Rev. Brendan Boone of St. John’s MCC
RALEIGH, N.C. — St. John’s Metropolitan Community Church celebrated a milestone in its congregational history in late December as it paid off the mortgage on its church building.
Established in 1976 as a small Bible study, the church grew over the next two decades and in 1993 purchased its current building at 805 Glenwood Ave. On Dec. 22, 20 years of mortgage payments came to an end through the generosity of a church member.
St. John’s Pastor Brendan Boone said the gift came at a fitting time as the church was celebrating Christmas.
“I was in the process of teaching a class this fall and one of our participants really felt inspired and, in good old religious terms, convicted to make a significant gift to the church,” Boone said. “That in and of itself is a reflection and testimony of what we believe we are called to do here — transforming lives and growing individuals as disciples and witnesses of the Good News and being the embodiment of Christ.”
Growth and transformation has been a marker of St. John’s history. Boone himself has been key to the process. Originally hired in 2001, Boone said the congregation’s decision to hire him forever altered the church family.
“It is a very diverse congregation now,” Boone said. “When I came in 2001, we were predominately gay male. … It certainly made an interesting picture when they called me to be their pastor.”
Boone and the congregation set out on a path toward “intentional diversity.”
“To be an intentionally-diverse community makes it clear that when we talk about the community of God, the universality of God, that all of us are reflections of the divine order,” Boone said. “We affirm as Christians that we are all created in the image of God. … We encourage people to celebrate who they are, their roots and their traditions and uniqueness, understanding that uniqueness and bringing it to the table is what makes us stronger.”
St. John’s growth in diversity saw even further transformation in recent years as Boone came out to his congregation as transgender.
Boone says he had always known exactly who he was and he’d shared it with his wife.
“I had always had an affinity to females, but always with a male psyche. I’ve always known that,” Boone said. “Nobody ever asked me the proper questions so I could give them the proper answers.”
But, that changed in a conversation that unfolded with Boone’s wife as the church neared Easter weekend in 2010.
“We were doing Resurrection Sunday,” Boone said. “My wife said it’s next to impossible to preach resurrection and coming out of the tomb when you yourself still need to come out fully to the people you are called to pastor.”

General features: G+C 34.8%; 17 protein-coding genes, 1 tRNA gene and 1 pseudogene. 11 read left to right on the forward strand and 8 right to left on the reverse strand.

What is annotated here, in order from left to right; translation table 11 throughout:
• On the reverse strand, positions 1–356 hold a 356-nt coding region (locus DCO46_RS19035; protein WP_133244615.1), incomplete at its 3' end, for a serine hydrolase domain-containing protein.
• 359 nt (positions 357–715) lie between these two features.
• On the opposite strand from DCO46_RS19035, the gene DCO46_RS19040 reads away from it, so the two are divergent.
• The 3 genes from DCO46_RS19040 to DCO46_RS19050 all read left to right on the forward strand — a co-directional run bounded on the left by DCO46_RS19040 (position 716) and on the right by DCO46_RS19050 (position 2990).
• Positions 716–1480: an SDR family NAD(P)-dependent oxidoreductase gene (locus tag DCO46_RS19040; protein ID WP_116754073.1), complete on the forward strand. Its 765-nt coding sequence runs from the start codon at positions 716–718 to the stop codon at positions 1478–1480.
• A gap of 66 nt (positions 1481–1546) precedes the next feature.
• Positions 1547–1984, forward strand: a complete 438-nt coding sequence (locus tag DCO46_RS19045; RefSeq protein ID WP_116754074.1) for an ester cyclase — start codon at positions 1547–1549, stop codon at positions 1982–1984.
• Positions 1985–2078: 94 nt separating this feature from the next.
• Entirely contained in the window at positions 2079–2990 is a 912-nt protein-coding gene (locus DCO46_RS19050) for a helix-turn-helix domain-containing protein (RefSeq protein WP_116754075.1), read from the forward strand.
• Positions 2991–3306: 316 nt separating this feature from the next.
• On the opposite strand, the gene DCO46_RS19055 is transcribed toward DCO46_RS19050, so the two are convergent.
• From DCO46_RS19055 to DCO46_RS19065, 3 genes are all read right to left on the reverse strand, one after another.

Boone did so that Sunday. The reception, he said, was “unbelievably phenomenal.”
“Of course,” Boone said, “there were people who didn’t understand or who found it frustrating and people who did, in fact, grieve the loss of the Belva they knew, but also celebrated the fact I could be the person I always knew myself to be and modeling for others the importance of living authentically and genuinely from the inside out.”
Through the church’s experiences and growths in diversity and inclusion, Boone said the congregation has always remained a place where all people can feel at home. As pastor, he’s tried to guide in a personal manner. He gives other churches and organizations the same advice.
“It begins with the pastor or the leader and being able to see the larger picture of what’s being created and what your call or what your appointment is in breathing life into that larger picture,” he said.
Organizations that want change — either internally or externally — have to keep focus.
“It’s incumbent upon upon you to not lose sight of the picture and understand there are going to be challenges and pitfalls and enormous victories,” Boone said. “But, it’s all part of the journey. We know what the destination looks like — an intentionally-diverse and welcoming community of all God’s people — and we just have to keep going toward that destination and understand there is richness in that journey.”
St. John’s journey is decades long already, but will continue on. Paying off the mortgage is a big help. Funds previously set aside for that expense can now be used to support, strengthen and grow the church’s ministries.
Boone said the church will be attempting new techniques, including small group ministries this year.
“It’s one of the realities of church growth,” he said, “that in order for the church to grow larger, it must grow smaller.”
But, whether folks are gathered in small groups or larger worship or both, Boone looks forward to continuing St. John’s historic mission.
Said Boone, “When we come together and rise above our cultural differences, there is a power in that experience that is quite incredible.” : :